Tampons and disposable menstrual pads may hog the market when it comes to feminine care, but they aren’t the only products at your disposal. When Aunt Flo pays a visit, many women rely on whatever their local store has to offer in the way of feminine care.

Disposable feminine care products are, of course, disposed of after a single use, and this means they’re not particularly kind to the environment. It also means they’re not kind on your purse, because you have to keep buying new. If you’re looking for an affordable, eco alternative to tampons and disposable menstrual pads, check out the following Alternative Feminine Products:

Cloth Sanitary Pads
These washable cloth pads can be used time and time again. They are available in a variety of shapes, sizes, colors and designs, and can be bought relatively cheaply. They contain less chemicals than disposable pads, are less likely to cause skin irritations, and produce less landfill waste than disposable pads. They are convenient to use and can simply be washed in your washing machine at home.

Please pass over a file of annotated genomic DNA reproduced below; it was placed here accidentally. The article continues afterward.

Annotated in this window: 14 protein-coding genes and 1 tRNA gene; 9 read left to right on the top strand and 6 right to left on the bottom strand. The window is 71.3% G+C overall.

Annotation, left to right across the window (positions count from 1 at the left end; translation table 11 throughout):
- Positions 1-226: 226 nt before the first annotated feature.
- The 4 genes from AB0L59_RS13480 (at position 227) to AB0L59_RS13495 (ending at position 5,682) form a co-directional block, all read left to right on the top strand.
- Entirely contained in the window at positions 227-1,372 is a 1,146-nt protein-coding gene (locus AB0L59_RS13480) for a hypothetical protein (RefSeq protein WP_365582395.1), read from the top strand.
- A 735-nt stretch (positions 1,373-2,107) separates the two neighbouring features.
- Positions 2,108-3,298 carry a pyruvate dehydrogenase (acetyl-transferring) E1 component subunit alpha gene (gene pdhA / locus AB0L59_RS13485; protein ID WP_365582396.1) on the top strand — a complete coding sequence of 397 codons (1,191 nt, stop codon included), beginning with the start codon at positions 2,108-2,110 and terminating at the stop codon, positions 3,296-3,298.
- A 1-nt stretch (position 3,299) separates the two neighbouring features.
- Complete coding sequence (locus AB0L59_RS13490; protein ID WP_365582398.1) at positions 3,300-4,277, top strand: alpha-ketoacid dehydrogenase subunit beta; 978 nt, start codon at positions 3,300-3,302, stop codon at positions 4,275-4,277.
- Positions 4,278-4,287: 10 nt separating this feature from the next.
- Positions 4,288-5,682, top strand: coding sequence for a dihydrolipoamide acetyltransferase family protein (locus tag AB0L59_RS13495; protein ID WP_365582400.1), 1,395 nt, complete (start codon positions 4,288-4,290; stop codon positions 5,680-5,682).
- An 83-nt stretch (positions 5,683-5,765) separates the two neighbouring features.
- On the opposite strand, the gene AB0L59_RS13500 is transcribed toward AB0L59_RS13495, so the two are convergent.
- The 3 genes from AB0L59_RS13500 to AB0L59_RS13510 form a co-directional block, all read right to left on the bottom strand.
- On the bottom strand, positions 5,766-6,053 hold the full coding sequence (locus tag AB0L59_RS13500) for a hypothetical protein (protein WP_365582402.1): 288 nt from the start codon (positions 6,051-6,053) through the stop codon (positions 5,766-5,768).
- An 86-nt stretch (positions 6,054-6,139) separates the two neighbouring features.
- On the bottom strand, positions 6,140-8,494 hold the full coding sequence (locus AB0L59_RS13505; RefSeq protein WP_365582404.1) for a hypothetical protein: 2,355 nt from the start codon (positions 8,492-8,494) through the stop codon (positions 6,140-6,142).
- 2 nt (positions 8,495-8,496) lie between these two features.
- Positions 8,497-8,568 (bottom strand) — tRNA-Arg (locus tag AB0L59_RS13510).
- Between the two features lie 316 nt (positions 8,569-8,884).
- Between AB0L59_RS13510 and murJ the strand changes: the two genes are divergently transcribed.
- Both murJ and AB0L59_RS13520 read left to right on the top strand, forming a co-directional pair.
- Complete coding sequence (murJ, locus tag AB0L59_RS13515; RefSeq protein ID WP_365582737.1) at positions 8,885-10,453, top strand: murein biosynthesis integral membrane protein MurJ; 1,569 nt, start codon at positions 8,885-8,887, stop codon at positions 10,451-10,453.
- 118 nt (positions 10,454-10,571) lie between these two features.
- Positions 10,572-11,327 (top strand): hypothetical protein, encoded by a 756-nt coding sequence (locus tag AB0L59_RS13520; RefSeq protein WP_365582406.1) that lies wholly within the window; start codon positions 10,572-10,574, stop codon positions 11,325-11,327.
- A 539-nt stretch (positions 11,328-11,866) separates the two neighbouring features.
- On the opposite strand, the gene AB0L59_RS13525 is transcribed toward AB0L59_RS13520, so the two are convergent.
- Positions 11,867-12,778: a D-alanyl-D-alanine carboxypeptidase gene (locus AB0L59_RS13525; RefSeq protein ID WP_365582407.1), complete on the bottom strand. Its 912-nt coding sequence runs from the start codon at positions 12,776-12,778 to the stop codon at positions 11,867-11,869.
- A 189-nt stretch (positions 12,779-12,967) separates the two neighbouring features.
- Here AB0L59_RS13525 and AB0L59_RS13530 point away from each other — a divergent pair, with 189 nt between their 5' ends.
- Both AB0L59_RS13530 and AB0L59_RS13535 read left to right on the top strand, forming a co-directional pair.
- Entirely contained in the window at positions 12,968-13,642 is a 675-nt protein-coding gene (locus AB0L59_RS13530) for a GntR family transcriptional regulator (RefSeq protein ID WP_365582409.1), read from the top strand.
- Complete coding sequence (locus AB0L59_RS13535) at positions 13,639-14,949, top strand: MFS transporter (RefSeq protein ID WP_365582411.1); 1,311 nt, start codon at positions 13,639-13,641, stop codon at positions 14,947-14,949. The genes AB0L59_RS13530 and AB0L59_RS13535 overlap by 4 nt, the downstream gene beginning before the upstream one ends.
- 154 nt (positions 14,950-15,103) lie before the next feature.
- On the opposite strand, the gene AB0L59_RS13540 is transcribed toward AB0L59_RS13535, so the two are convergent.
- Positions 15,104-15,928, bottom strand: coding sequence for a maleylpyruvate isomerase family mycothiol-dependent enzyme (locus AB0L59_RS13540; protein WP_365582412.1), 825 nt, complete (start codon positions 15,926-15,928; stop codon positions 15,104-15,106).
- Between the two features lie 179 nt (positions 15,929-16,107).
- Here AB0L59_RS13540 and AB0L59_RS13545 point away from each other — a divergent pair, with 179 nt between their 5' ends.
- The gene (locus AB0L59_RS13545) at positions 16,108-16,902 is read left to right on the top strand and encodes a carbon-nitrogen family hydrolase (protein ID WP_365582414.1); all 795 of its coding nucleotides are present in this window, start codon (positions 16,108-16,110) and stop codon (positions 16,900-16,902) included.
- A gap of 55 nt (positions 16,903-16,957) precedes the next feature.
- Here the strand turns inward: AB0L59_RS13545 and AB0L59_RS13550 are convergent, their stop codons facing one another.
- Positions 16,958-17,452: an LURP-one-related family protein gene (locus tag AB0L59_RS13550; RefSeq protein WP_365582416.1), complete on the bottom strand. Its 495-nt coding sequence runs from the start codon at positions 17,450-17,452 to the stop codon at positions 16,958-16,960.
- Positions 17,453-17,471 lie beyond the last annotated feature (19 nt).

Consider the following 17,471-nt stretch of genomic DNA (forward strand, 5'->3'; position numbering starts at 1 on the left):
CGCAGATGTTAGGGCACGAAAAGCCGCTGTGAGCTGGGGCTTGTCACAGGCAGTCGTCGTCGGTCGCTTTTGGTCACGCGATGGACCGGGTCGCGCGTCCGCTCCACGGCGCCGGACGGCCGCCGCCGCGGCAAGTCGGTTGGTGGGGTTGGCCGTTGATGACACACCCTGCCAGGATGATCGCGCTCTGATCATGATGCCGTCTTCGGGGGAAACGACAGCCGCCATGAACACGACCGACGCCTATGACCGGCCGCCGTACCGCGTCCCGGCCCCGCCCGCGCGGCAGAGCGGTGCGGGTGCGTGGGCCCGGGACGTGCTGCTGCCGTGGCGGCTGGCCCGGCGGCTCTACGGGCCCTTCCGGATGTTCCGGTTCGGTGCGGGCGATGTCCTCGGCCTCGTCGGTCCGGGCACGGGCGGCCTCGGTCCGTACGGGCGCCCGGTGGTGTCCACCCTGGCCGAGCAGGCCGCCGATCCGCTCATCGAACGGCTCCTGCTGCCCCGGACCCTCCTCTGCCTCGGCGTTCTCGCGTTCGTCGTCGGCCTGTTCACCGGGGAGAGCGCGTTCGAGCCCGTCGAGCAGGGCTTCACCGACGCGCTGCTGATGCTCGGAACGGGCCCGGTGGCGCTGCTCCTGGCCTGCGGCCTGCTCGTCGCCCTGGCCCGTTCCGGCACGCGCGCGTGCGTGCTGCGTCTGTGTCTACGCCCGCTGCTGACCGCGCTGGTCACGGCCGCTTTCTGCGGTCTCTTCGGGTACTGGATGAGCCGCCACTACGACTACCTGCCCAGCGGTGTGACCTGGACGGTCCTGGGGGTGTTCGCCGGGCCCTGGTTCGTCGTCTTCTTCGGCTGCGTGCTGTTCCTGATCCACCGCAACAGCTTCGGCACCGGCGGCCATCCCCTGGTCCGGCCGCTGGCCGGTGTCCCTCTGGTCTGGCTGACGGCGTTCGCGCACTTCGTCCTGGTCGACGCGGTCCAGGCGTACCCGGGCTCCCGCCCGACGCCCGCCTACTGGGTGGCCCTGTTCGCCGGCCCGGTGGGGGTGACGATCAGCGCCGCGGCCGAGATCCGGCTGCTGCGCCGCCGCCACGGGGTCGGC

The downside to cloth sanitary pads is that you can’t just throw them away, so if you’re out and about, you’ll need to take used towels home with you for washing. It’s not a huge deal, all you need is a small wash bag, but it’s certainly less convenient that leaving your used pad in the cubicle bin.

Menstrual Cups
Reusable menstrual cups are inserted internally to catch the menstrual flow. You simply need to remove the cup, and empty it out every so often. Depending on your flow, you may be able to empty it just every 12 hours. If you’re able to, you can rinse it under a tap, but there’s no harm in simply emptying it out in a public restroom and re-inserting it without a rinse, meaning it’s convenient when out and about. There are a number of brands to choose from, and the cups are available in different sizes.

Fans of the menstrual cup rave about the lack of odour, because blood only smells when exposed to oxygen, leaving menstrual cup users odour free during their periods. Cotton feminine products absorb natural fluids other than menstrual fluid which can lead to discomfort during your period. Menstrual cups don’t do this, and some switchers report experiencing a noticeable reduction in discomfort once using a cup.

One thing that puts women off the idea of menstrual cups is the price, which, though it will save you money in the long run, can seem like a big investment for a product you’ve never tried. It can also take a while to get your insertion skills just right, meaning they may seem like a hassle for the first cycle or so while you figure out what you’re doing.

This information is not intended to replace the advice of a doctor. Health & Parenting Ltd disclaims any liability for the decisions you make based on this information. All contents copyright © Health & Parenting Ltd 2014. All rights reserved.

7 Tried and Tested Period Pain Remedies